Large-scale effects of migration and conflict in pre-agricultural groups: Insights from a dynamic model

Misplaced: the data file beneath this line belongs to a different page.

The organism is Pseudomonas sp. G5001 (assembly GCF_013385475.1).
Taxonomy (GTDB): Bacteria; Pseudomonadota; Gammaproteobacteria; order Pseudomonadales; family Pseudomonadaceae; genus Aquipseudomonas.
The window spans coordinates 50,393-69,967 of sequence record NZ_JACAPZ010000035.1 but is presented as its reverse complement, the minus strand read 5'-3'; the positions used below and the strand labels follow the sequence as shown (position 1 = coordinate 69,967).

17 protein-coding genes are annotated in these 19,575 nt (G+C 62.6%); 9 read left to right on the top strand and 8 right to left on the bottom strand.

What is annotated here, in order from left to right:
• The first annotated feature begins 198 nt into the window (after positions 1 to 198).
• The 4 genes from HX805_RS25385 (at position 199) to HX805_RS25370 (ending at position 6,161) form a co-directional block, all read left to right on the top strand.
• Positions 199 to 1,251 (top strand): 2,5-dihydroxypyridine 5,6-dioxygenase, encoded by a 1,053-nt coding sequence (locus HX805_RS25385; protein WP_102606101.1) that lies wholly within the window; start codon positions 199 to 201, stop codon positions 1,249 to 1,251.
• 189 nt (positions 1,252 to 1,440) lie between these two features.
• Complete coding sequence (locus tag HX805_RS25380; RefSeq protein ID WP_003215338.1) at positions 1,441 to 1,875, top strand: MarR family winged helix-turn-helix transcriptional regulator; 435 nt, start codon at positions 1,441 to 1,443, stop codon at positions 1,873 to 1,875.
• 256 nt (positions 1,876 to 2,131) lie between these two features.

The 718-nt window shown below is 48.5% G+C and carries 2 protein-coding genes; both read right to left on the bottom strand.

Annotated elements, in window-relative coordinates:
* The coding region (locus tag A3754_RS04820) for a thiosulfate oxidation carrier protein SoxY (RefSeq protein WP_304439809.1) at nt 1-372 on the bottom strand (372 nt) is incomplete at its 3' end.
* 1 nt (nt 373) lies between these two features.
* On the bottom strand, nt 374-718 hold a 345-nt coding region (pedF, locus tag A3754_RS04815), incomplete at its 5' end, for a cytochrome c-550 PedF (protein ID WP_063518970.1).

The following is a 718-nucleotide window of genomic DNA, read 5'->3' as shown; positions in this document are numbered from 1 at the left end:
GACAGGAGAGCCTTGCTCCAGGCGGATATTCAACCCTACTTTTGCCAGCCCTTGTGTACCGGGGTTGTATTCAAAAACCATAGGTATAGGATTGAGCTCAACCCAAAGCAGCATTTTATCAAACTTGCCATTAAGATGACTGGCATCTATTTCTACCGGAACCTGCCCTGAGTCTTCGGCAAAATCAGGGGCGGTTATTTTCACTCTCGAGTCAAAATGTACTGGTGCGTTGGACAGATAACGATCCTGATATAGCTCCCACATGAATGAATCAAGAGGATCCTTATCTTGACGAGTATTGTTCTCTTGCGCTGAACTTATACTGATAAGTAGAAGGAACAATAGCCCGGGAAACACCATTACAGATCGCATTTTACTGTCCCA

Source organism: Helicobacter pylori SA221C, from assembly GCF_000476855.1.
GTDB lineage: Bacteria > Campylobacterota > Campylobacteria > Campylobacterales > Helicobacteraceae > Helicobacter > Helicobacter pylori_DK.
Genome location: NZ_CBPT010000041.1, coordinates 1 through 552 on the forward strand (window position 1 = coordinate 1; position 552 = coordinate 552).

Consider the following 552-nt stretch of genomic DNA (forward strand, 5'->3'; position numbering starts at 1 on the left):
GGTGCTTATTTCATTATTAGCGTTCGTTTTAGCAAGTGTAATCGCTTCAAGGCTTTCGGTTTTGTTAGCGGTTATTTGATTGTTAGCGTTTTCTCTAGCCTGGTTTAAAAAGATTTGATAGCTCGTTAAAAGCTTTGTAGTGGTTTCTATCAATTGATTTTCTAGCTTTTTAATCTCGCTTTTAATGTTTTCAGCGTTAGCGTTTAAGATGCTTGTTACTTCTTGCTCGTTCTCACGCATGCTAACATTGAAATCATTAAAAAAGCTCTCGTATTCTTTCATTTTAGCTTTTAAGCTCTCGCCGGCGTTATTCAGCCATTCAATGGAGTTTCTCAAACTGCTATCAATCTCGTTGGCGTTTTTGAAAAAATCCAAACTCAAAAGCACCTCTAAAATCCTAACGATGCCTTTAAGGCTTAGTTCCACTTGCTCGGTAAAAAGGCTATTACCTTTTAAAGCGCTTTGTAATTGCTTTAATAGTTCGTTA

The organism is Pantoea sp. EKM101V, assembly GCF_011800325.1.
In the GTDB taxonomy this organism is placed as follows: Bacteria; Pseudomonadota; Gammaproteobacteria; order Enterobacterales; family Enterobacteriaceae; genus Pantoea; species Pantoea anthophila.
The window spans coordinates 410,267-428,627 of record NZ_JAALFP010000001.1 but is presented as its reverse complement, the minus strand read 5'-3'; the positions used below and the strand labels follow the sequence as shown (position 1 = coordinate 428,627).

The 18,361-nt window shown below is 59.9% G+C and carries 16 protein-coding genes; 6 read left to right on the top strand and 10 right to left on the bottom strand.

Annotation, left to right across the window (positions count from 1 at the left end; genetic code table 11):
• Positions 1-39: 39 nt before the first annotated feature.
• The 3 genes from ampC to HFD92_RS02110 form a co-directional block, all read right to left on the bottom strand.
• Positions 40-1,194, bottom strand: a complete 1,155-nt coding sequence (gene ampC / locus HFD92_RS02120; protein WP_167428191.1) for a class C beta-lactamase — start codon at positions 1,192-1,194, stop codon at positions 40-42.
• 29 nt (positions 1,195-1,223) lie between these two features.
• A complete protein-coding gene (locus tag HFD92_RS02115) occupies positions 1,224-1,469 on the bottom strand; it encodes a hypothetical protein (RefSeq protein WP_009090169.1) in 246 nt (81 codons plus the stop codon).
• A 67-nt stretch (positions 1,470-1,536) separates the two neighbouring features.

The debate on the causes of conflict in human societies has deep roots. In particular, the extent of conflict in hunter-gatherer groups remains unclear. Some authors suggest that large-scale violence only arose with the spreading of agriculture and the building of complex societies. To shed light on this issue, we developed a model based on operatorial techniques simulating population-resource dynamics within a two-dimensional lattice, with humans and natural resources interacting in each cell of the lattice. The model outcomes under different conditions were compared with recently available demographic data for prehistoric South America. Only under conditions that include migration among cells and conflict was the model able to consistently reproduce the empirical data at a continental scale. We argue that the interplay between resource competition, migration, and conflict drove the population dynamics of South America after the colonization phase and before the introduction of agriculture. The relation between population and resources indeed emerged as a key factor leading to migration and conflict once the carrying capacity of the environment has been reached.